Amplifying Voices: Stephanie S. Franklin, Esq.
July 8, 2016
by Guest Blogger: Stephanie S. Franklin, Esq.
I am writing these words to you with a tormented and infuriated soul. My heart hanging heavy watching, thinking and reflecting on the events of this week, prior months, years and centuries of the brutal murders of my people – African people. Without remorse or concern for Black lives and the continued public execution of my kin folk, I continue to hear words like – “White Lives Matter,” “Blue Lives Matter, “All Lives Matter.” Quite frankly this is offensive and is a clear indication of the lack of empathy and value for Black lives. The failure to address race in this country and its varied permutations degrades and erases Black lives is consistent and routine.
Murders of my Black brothers this week – Delrawn Small, Alton Sterling, Philando Castile – re-invoke my pain and the wrenching in my stomach of past events like the murders of Sandra Bland, Freddie Gray, Eric Garner, Michael Brown, Trayvon Martin, Rekia Boyd, Jordan Davis, Black trans women, and the countless other murders that we have seen at the hands of police and other white murderers. These murders are a consistent reminder that Black lives really don’t matter – hence, why we have a Black Lives Matter movement! Many of us in this movement know that Black lives are not valued – we even know that hatred for African people permeates the DNA of our white oppressors and is transmitted generationally through ancestral memory. We’re clear. The question is – what do we do?
As human rights activists, many of us have committed our lives to improving the lives of Black people and we all come from a rich legacy of Black liberation movements over centuries. Today, we are faced with what appears to be insurmountable obstacles to recognize our humanity, dignity and and human right to self-determination. Murders at the hands of the police before our children, poisoning water in communities where we are the majority, lead in our homes, lack of access to healthy foods, psychotropic drugging of our children in foster care, stealing and disrespecting our sacred sites, under-resourcing our schools, mass incarceration, toxic dumping in our communities, theft of our culture and identity – are a few of the issues we face. So again, I ask the question, what do we do?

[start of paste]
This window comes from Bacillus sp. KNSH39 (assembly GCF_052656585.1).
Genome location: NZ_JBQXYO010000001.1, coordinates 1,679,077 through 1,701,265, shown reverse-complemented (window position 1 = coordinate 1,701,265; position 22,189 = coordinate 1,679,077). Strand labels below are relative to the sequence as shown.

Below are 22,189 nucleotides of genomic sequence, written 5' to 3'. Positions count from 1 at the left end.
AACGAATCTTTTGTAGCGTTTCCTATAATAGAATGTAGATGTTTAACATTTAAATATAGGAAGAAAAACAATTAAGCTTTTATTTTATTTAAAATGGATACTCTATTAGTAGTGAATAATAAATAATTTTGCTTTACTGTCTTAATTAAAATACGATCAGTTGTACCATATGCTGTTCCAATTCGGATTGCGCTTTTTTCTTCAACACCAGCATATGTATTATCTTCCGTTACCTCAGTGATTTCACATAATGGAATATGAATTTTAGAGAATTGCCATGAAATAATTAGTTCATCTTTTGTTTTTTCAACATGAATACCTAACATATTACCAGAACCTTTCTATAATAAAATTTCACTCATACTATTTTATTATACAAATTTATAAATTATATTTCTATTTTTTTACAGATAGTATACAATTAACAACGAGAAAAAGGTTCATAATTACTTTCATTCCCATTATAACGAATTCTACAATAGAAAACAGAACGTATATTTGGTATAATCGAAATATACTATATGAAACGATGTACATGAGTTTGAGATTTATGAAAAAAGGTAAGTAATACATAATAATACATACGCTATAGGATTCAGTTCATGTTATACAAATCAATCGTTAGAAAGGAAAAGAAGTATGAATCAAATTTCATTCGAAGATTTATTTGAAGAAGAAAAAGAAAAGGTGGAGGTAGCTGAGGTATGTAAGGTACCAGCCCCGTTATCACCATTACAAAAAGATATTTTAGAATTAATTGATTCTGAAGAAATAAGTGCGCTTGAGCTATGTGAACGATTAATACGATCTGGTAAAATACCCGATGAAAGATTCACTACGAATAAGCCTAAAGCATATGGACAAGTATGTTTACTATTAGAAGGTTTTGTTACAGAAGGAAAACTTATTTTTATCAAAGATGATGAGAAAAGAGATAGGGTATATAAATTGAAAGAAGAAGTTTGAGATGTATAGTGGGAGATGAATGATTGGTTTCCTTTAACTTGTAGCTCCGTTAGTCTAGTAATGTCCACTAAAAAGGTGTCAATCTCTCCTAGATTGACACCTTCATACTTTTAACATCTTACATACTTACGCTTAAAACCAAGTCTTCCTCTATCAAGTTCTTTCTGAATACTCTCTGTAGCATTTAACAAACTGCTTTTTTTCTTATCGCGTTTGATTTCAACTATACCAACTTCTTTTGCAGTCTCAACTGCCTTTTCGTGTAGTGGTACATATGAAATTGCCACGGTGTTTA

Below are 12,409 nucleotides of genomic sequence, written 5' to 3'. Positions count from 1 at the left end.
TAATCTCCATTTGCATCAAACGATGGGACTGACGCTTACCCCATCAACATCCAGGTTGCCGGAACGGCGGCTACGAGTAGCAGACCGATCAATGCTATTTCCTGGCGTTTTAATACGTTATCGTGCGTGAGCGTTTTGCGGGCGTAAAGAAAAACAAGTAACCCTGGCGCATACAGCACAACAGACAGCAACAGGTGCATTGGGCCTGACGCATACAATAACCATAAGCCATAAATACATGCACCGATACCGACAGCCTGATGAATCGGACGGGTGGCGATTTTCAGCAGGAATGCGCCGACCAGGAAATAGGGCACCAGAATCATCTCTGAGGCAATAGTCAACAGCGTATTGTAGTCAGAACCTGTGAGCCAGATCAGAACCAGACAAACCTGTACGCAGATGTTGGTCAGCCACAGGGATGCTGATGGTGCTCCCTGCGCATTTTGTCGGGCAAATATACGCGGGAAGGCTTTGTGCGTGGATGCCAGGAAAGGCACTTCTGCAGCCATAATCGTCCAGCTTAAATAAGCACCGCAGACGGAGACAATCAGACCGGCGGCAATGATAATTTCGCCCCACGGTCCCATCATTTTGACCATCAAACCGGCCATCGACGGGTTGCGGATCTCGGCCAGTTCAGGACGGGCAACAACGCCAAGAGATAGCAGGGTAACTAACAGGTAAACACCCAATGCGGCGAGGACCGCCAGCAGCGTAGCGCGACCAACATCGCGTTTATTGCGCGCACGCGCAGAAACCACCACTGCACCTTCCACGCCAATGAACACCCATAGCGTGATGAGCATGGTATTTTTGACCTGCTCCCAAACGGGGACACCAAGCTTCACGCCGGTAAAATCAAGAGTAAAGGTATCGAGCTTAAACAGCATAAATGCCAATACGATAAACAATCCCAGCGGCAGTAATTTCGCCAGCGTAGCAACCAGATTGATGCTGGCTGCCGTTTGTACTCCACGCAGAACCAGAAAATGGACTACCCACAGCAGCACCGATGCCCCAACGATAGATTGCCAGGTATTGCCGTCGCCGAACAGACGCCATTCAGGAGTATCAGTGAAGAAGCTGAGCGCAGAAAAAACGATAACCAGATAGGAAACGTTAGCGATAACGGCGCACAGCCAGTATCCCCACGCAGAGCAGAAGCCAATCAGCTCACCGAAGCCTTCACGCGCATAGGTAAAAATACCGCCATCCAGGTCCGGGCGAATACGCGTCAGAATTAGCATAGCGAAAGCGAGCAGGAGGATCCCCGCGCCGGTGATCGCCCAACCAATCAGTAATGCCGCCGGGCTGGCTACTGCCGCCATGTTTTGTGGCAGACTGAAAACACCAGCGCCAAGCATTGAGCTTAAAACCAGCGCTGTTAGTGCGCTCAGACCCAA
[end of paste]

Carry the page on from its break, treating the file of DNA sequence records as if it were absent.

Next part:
I am not completely sure at this point, but this is what I know. We are descendants of strong, brilliant and determined ancestors who have been inspirations of resistance, even in the most desperate times. Therefore, we MUST continue our work as a human rights activists. We MUST continue raising race as an integral issue and how it intersects with the experiences of African people at home and abroad – acknowledging and recognizing the distinct experiences and histories of descendants of enslaved Africans in the US, the Americas, and colonization in Africa. We MUST re-examine and re-think our strategies, and how they connect to local, national, regional and global movements for Black liberation. We MUST fortify our solidarity. We MUST demand reparations and the implementation of a national racial justice strategy and action plan consistent with the Durban Declaration and Programme of Action. We MUST demand that the US government, state and local governments, and private citizens and corporations be held accountable for human rights violations that impede, steal, and murder Black lives. We MUST continue our advocacy for African people – it is not a choice – it is a duty that WE ALL OWE to our African ancestors that perished in the deadly Trans-Atlantic crossing and the survivors who built the United States of America as free labor, and her descendants – the living!!!
I am calling out to ALL human rights activists involved in organizations, networks, coalitions, and individuals who fight for Black liberation and survival to mobilize and strategize on our next steps of action to save and protect our people! This is our post MAAFA reality and we must act! We are in the middle of the second year of the International Decade for People of African Descent. Concrete actions and strategies are critical right now! We are all doing great work around the Decade – I have no doubt, but collectively we have to address these issues or we will be no more. BLACK LIVES DO MATTER – LET’S MAKE IT A REALITY!!!
President & CEO, The Franklin Law Group, P.C.
Chair, Ubuntu Council (Member-Initiated Action Team of the US Human Rights Network dedicated to the International Decade for People of African Descent)
Co-Chair, Maryland Middle Passage Committee
Chair, Baltimore Coalition for Human Rights